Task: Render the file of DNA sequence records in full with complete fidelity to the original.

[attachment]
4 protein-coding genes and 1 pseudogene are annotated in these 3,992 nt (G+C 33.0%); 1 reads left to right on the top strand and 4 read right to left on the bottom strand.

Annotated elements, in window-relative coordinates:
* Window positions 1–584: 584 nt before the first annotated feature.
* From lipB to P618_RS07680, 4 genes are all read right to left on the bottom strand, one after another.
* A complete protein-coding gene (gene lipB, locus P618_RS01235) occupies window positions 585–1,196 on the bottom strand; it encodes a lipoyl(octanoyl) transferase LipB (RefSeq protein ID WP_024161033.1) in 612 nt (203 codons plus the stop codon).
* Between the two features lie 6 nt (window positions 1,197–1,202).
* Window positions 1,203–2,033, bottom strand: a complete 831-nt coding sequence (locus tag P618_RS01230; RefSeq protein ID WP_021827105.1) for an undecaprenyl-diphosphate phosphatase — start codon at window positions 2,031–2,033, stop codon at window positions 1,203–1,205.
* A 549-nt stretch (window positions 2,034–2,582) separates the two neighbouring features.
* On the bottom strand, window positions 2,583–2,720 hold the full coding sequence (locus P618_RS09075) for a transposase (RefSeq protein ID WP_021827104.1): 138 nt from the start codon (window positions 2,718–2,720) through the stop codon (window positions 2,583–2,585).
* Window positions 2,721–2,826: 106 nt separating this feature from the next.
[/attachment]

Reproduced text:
4 protein-coding genes and 1 pseudogene are annotated in these 3,992 nt (G+C 33.0%); 1 reads left to right on the top strand and 4 read right to left on the bottom strand.

Annotated elements, in window-relative coordinates:
* Window positions 1–584: 584 nt before the first annotated feature.
* From lipB to P618_RS07680, 4 genes are all read right to left on the bottom strand, one after another.
* A complete protein-coding gene (gene lipB, locus P618_RS01235) occupies window positions 585–1,196 on the bottom strand; it encodes a lipoyl(octanoyl) transferase LipB (RefSeq protein ID WP_024161033.1) in 612 nt (203 codons plus the stop codon).
* Between the two features lie 6 nt (window positions 1,197–1,202).
* Window positions 1,203–2,033, bottom strand: a complete 831-nt coding sequence (locus tag P618_RS01230; RefSeq protein ID WP_021827105.1) for an undecaprenyl-diphosphate phosphatase — start codon at window positions 2,031–2,033, stop codon at window positions 1,203–1,205.
* A 549-nt stretch (window positions 2,034–2,582) separates the two neighbouring features.
* On the bottom strand, window positions 2,583–2,720 hold the full coding sequence (locus P618_RS09075) for a transposase (RefSeq protein ID WP_021827104.1): 138 nt from the start codon (window positions 2,718–2,720) through the stop codon (window positions 2,583–2,585).
* Window positions 2,721–2,826: 106 nt separating this feature from the next.